Statisticians learn how to analyze huge quantities of genetic data

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In a conceptual breakthrough, a team of researchers led by statisticians at the Harvard School of Public Health (HSPH) has figured out how to analyze huge quantities of genetic data, surpassing the capabilities of traditional techniques and speeding the quest for understanding the genetic basis of complex diseases such as asthma and diabetes. In doing so, the technique gives researchers a single way to consider multiple genes involved in complicated physical traits.

The team's paper, "On Genomic Screening in Family-Based Association Testing for Quantitative Traits: Screening and Replication in One Data Set," is published in the advance online issue of Nature Genetics. A hard copy version will be available in the journal's July 1 issue. The team includes researchers from HSPH, Boston University School of Medicine, Channing Laboratory, Children's Hospital, Boston, and Affymetrix, Inc., a California-based company that makes gene chips.

Completed in 2003, the Human Genome Project and ongoing related studies have made available unparalleled amounts of information regarding human genes. There are now 8 million genetic markers called SNPs (single nucleotide polymorphisms) available for analysis. These projects have been fueled by a technology revolution within the past two years. Now, a single study can involve a gene chip that holds up to 100,000 SNPs, whereas, previously, a study would have considered 10 to 15 SNPs to be a lot.

"Traditional analysis techniques have worked well, but are now being tremendously outpaced by new technologies," explained Kristel Van Steen, lead author of the study and postdoctoral fellow in the Department of Biostatistics at HSPH. "We have developed a new methodology that copes much better with large amounts of data."

Typically, a biostatistical study would demand a two-step process of 1) culling the number of SNP candidates, and 2) testing the survivors for associations to specific traits, such as risk for high body mass index. The process requires the use of two completely separate datasets.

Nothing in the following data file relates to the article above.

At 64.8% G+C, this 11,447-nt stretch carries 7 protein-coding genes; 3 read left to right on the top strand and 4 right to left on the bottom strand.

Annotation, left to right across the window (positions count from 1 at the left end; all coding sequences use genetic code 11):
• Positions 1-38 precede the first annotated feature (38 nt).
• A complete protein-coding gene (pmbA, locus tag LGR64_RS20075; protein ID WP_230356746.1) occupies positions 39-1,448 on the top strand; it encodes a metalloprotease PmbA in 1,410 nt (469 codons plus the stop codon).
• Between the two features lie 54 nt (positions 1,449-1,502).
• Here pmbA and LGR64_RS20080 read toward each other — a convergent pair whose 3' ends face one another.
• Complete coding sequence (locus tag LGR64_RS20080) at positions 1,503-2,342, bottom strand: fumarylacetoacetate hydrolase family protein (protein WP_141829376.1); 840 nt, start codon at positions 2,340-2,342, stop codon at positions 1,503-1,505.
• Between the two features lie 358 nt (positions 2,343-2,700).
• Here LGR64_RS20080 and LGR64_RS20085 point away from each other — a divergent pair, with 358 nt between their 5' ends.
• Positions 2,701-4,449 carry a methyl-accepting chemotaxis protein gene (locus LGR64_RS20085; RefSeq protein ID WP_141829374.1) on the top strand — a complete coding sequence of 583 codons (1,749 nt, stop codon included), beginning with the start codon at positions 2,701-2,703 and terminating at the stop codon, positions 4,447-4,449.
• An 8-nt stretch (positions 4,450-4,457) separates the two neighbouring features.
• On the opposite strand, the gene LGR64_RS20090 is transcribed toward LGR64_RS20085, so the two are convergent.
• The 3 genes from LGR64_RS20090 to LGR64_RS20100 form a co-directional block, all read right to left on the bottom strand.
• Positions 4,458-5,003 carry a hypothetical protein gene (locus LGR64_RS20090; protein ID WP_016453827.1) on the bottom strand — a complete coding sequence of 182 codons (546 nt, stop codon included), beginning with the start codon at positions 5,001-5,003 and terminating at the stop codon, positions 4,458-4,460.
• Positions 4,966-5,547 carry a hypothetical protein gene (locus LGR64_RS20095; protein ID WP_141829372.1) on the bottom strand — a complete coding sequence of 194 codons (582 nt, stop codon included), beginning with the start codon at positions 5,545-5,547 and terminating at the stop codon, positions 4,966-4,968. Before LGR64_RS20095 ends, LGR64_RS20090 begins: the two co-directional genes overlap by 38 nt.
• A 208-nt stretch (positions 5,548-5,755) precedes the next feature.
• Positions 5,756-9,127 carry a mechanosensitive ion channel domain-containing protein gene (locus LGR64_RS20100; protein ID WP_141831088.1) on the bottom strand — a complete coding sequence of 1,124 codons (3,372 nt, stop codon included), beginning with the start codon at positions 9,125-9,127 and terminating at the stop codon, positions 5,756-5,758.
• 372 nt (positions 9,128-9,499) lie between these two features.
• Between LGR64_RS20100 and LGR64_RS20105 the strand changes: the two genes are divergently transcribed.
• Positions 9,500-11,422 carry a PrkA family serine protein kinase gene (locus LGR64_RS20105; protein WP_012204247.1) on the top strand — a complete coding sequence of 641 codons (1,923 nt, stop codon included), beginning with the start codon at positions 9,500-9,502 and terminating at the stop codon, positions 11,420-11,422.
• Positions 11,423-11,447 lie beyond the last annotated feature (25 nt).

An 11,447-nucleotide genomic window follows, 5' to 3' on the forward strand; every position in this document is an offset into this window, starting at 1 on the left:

This process also invokes something called the "multiple comparison problem." Every candidate SNP must be tested. The more SNPs a study has, the more likelihood of false-positive signals, the fewer SNPs end up surviving the initial culling process. The result: some true SNP candidates may never make it to the second testing phase. When dealing with tens of thousands of SNPs, that culling could mean numerous viable candidates slip through the cracks.

The new HSPH analysis method, which uses just one dataset, bypasses the multiple comparison problem altogether by first estimating how much genetics can explain a specific trait within a population, and then tracing the roots of the trait back to candidate SNPs that would explain that "genetic effect size." To test their methodology, the research team ran simulation studies using data from the Childhood Asthma Management Program (CAMP) Genetics Ancillary Study based at Channing Laboratory, Brigham and Women's Hospital, in Boston and data from a joint study conducted by the Mayo Clinic College of Medicine and Affymetrix. The results of the simulation studies suggested that the new approach outperformed the traditional approach by factors up to 100.

Besides dealing away with the multiple comparison problem, the HSPH technique offers another feature that is highly attractive to geneticists-the methodology appears to be able to find multiple SNPs involved in a single disease or trait.

"Many biomedical scientists today are interested in complex phenotypes, such as risk for unhealthy levels of body mass index, blood pressure, or cholesterol," said HSPH Assistant Professor of Biostatistics Christoph Lange, who is senior author on the paper. "Yet until now, no statistical tool existed that would allow researchers to look at several thousand disease genes and successfully identify those small number of genes that influence such complex traits."

The HSPH methodology is part of an analysis software program called PBAT, freely available at The program was developed by Lange and HSPH Professor Nan Laird.

The CAMP Genetics Ancillary Study is supported by the National Heart, Lung, and Blood Institute. The joint study conducted by the Mayo Clinic College of Medicine and Affymetrix was supported by the Mayo Clinic Genomic Center and Comprehensive Cancer Center and by the National Institutes of Health (NIH). The NIH provided additional funding for the HSPH research.


The opinions expressed here are the views of the writer and do not necessarily reflect the views and opinions of News Medical.
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